The Tampa Bay Buccaneers drafted Ko Kieft for his strength in blocking. All the Buccaneers need is for him to excel at what he does best, and that is ok.

With Rob Gronkowski now retired (for real this time, we think) Cameron Brate is the penciled-in starter at tight end for the Bucs as of this writing. While this writer is perhaps admittedly a bigger fan than most when it comes to Brate thanks to his durability and availability coupled with his underrated ability as a receiver, it’s no secret that his blocking has left much to be desired.

Behind Brate are two rookies. The Buccaneers’ fourth-round pick Cade Otton out of the University of Washington, a school that’s become a factory of sorts for the Bucs in recent years, is getting the most pub due to his Gronk-like run-after-catch skills and being a natural receiver. He is also a pretty good blocker in his own right. Obviously this isn’t saying Otton will be Gronk, but the similarities are there from a skillset perspective.

With these two tight ends getting the glamour work with Tom Brady, another rookie will do the dirty work.

The Bucs also drafted tight end Ko Kieft Kieft out of Minnesota in the sixth round. Kieft is an absolute bowling ball of a tight end. He stands at 6’5″ and tips the scales at 265 pounds and is a throwback in every sense of the word.

Kieft’s biggest strength is his blocking. He’s been called a blocking specialist leading up to the draft, so it’s easy to see why the Buccaneers made him the second tight end they drafted. As it stands, it looks like Kieft can fill out the “Luke Stocker role” while Otton and Brate handle the majority of the receiving work, but that’s not to say Kieft isn’t a capable receiver when called upon either.

With new head coach Todd Bowles stating the Bucs will be running the ball more, and Byron Leftwich and Brady on board, Kieft’s skills as a blocker could pay off in dividends for Tampa Bay.

Now sure, it’s entirely plausible that Kieft could be on the outside-looking-in for the final 53-man roster, especially with the Bucs potentially shopping for another veteran at the position, but if they go to battle with these three tight ends, they’re in far from rough shape.

While a veteran with limited starting experience and two rookies may not seem ideal on the surface, with Brady anything is a possible, and it’s a tight end room makeup he’s found success with in the past anyway.

Ko Kieft may not be the dangerous receiving threat other tight ends are, but he doesn’t need to be. The Tampa Bay Buccaneers drafted him to be himself, and his skillset is exactly what they needed, whether it’s at the forefront of people’s minds or not.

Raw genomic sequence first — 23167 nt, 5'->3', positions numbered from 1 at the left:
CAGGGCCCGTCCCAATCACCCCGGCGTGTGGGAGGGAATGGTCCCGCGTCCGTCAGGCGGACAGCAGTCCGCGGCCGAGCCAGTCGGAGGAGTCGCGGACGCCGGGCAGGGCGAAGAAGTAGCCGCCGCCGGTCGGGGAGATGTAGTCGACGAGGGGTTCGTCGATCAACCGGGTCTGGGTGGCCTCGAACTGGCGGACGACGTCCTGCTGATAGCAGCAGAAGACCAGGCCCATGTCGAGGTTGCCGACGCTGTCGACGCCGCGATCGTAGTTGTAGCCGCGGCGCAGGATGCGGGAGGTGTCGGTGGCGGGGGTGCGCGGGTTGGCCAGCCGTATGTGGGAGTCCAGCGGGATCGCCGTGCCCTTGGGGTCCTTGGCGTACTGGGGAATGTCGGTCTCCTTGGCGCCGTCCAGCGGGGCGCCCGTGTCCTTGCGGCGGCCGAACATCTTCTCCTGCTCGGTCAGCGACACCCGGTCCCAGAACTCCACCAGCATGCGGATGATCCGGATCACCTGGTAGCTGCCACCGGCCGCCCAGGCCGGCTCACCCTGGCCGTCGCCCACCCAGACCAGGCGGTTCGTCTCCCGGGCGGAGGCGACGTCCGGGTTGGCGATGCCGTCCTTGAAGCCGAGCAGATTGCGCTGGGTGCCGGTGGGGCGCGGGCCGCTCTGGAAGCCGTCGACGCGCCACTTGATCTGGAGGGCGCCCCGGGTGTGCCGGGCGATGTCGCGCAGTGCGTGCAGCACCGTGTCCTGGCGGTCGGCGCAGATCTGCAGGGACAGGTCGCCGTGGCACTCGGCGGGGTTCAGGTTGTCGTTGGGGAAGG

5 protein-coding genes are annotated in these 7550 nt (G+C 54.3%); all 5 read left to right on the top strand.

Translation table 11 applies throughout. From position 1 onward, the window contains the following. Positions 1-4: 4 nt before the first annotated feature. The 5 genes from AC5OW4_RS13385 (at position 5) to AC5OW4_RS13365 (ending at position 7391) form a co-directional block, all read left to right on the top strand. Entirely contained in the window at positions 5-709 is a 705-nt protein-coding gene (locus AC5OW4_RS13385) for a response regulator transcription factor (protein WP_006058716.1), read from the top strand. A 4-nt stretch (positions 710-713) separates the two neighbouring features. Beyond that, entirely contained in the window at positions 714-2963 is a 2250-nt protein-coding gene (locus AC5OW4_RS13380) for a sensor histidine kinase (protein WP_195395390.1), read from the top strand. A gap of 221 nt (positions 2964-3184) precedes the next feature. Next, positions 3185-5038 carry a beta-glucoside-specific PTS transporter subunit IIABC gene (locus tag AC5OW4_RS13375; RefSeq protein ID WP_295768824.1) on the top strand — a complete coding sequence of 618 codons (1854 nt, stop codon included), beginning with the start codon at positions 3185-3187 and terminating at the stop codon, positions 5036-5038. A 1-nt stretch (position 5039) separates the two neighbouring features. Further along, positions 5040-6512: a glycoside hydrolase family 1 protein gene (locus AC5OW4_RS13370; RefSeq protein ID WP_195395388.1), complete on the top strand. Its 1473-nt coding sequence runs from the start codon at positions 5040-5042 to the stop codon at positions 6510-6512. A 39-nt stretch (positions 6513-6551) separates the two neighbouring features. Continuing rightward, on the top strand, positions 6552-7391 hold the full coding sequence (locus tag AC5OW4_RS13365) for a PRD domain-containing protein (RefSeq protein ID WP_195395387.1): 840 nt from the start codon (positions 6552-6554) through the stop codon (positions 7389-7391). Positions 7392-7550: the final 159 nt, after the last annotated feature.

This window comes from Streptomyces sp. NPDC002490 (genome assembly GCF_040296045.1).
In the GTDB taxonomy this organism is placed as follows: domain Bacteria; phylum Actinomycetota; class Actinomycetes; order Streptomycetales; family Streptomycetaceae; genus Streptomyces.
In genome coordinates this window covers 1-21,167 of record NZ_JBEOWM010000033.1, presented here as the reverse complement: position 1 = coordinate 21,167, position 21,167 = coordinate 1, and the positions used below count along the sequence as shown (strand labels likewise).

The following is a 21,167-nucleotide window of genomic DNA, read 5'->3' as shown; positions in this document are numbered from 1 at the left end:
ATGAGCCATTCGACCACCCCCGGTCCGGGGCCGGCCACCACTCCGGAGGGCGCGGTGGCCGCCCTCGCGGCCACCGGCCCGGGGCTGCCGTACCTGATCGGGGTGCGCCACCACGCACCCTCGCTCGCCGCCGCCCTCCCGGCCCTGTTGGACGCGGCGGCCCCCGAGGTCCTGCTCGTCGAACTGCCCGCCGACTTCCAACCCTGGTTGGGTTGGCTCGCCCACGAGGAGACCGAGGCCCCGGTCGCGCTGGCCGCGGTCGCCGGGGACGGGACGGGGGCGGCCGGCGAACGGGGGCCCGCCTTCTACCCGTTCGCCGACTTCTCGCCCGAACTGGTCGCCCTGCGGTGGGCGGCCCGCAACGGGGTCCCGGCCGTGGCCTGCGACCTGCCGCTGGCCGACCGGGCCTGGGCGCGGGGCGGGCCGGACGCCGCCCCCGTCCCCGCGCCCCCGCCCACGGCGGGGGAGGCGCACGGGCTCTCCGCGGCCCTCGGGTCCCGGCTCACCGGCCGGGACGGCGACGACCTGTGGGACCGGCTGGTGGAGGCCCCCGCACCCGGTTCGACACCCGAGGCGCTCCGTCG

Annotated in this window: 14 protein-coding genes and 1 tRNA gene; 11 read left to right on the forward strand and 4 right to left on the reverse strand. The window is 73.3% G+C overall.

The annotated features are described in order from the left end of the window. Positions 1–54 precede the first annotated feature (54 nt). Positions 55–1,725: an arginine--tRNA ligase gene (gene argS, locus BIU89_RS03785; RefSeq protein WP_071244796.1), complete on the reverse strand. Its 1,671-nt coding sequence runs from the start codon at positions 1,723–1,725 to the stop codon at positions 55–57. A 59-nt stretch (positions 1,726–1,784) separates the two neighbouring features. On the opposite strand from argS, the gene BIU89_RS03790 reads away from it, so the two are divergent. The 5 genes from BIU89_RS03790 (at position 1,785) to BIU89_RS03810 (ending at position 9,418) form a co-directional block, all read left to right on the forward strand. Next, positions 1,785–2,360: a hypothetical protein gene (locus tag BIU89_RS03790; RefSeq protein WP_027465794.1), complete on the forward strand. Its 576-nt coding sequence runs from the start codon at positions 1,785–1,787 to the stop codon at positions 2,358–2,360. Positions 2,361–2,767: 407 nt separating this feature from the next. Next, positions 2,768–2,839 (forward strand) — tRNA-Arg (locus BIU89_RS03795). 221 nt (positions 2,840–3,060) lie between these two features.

Monday, July 11, 2022

Ranking the 5 most important Giants free agent signings of the offseason


by Zak Musso | July 11, 2022

It’s July, which means training camp is going to get here before you know it. With the offseason rapping up, it is time to revisit just how wild the last six months have been in New York for the NY Giants.

After starting the season 4-7 a year ago, the Giants had an embarrassing stretch of incomprehensibly bad football, losing six straight games to end the season, culminating with Joe Judge having so little trust in the offense in Week 18, that he called a kneel down on third down from their own two yard line in the second quarter.

The late season debacle led to the firing of Judge and the forced retirement of the dreadful Dave Gettleman. The Giants decided to replace them by traveling to western New York, snagging the two top lieutenants of the Buffalo Bills, Joe Schoen and Brian Daboll. The Giants made countless roster changes, which includes the mass exodus of many veteran Giants players like Logan Ryan, Evan Engram and James Bradberry. It is clear the Giants roster got significantly younger, adding 11 players in the draft, all with a legitimate path to playing time in their first season.

In his first free agency class as the lead decision maker of the Giants, Schoen was not able to do much, as the Giants were in salary cap hell thanks to Gettleman’s incompetent resource management skills. Schoen did the best with the little he had to work with, and went out and added three impact players through free agency, while also adding multiple veterans to be mentors to the young roster. Here are the top 5 Giants free agent signings this offseason.

5. LS Casey Kreiter

While Kreiter is by no means a household name, re-signing him to a one year, $1.12 million contract was a no brainer for the Giants. Kreiter plays one of the more underrated positions in the NFL, long snapper, where he was a Pro Bowler in 2018 with the Denver Broncos.

Over the last two seasons, the Giants have had the worst offensive production in the NFL, so Kreiter has spent plenty of time on the field.

Kreiter has helped Giants kicker Graham Gano nail 60 of his 65 field goal attempts the last two seasons, good for a 92.3 make percentage. With about half of NFL games being decided by one score or less, every point matters.

Having a reliable long snapper with a Pro Bowl perigee is essential for any team with winning aspirations.

4. RB Matt Breida

The Giants desperately needed a veteran to back up Saquon Barkley at the running back position, and Breida is a fine choice. In his five year NFL career, Breida has rushed for 2,281 yards on 466 attempts and seven touchdowns, while catching 83 passes for 729 yards and six touchdowns. Breida averages 4.9 yards per rush attempt, which is surprisingly better than Barkley’s career 4.5 yard average.